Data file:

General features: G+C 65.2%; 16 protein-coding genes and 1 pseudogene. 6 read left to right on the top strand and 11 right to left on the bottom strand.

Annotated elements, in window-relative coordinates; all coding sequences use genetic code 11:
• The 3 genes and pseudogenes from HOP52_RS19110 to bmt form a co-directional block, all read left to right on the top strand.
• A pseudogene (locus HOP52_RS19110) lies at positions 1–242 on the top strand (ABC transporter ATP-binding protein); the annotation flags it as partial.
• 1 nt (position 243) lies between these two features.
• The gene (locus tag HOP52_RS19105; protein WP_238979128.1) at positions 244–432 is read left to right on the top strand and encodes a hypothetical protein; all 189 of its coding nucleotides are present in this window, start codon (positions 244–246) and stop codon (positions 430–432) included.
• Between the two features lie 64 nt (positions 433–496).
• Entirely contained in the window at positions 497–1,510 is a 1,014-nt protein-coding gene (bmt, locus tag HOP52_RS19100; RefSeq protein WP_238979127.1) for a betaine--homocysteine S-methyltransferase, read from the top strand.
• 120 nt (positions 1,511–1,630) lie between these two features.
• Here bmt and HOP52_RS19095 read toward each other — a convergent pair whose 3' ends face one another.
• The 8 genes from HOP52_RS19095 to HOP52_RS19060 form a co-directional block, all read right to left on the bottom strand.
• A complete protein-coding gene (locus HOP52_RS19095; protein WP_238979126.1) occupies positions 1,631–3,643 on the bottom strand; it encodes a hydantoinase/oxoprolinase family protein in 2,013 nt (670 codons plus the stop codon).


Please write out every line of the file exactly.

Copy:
General features: G+C 65.2%; 16 protein-coding genes and 1 pseudogene. 6 read left to right on the top strand and 11 right to left on the bottom strand.

Annotated elements, in window-relative coordinates; all coding sequences use genetic code 11:
• The 3 genes and pseudogenes from HOP52_RS19110 to bmt form a co-directional block, all read left to right on the top strand.
• A pseudogene (locus HOP52_RS19110) lies at positions 1–242 on the top strand (ABC transporter ATP-binding protein); the annotation flags it as partial.
• 1 nt (position 243) lies between these two features.
• The gene (locus tag HOP52_RS19105; protein WP_238979128.1) at positions 244–432 is read left to right on the top strand and encodes a hypothetical protein; all 189 of its coding nucleotides are present in this window, start codon (positions 244–246) and stop codon (positions 430–432) included.
• Between the two features lie 64 nt (positions 433–496).
• Entirely contained in the window at positions 497–1,510 is a 1,014-nt protein-coding gene (bmt, locus tag HOP52_RS19100; RefSeq protein WP_238979127.1) for a betaine--homocysteine S-methyltransferase, read from the top strand.
• 120 nt (positions 1,511–1,630) lie between these two features.
• Here bmt and HOP52_RS19095 read toward each other — a convergent pair whose 3' ends face one another.
• The 8 genes from HOP52_RS19095 to HOP52_RS19060 form a co-directional block, all read right to left on the bottom strand.
• A complete protein-coding gene (locus HOP52_RS19095; protein WP_238979126.1) occupies positions 1,631–3,643 on the bottom strand; it encodes a hydantoinase/oxoprolinase family protein in 2,013 nt (670 codons plus the stop codon).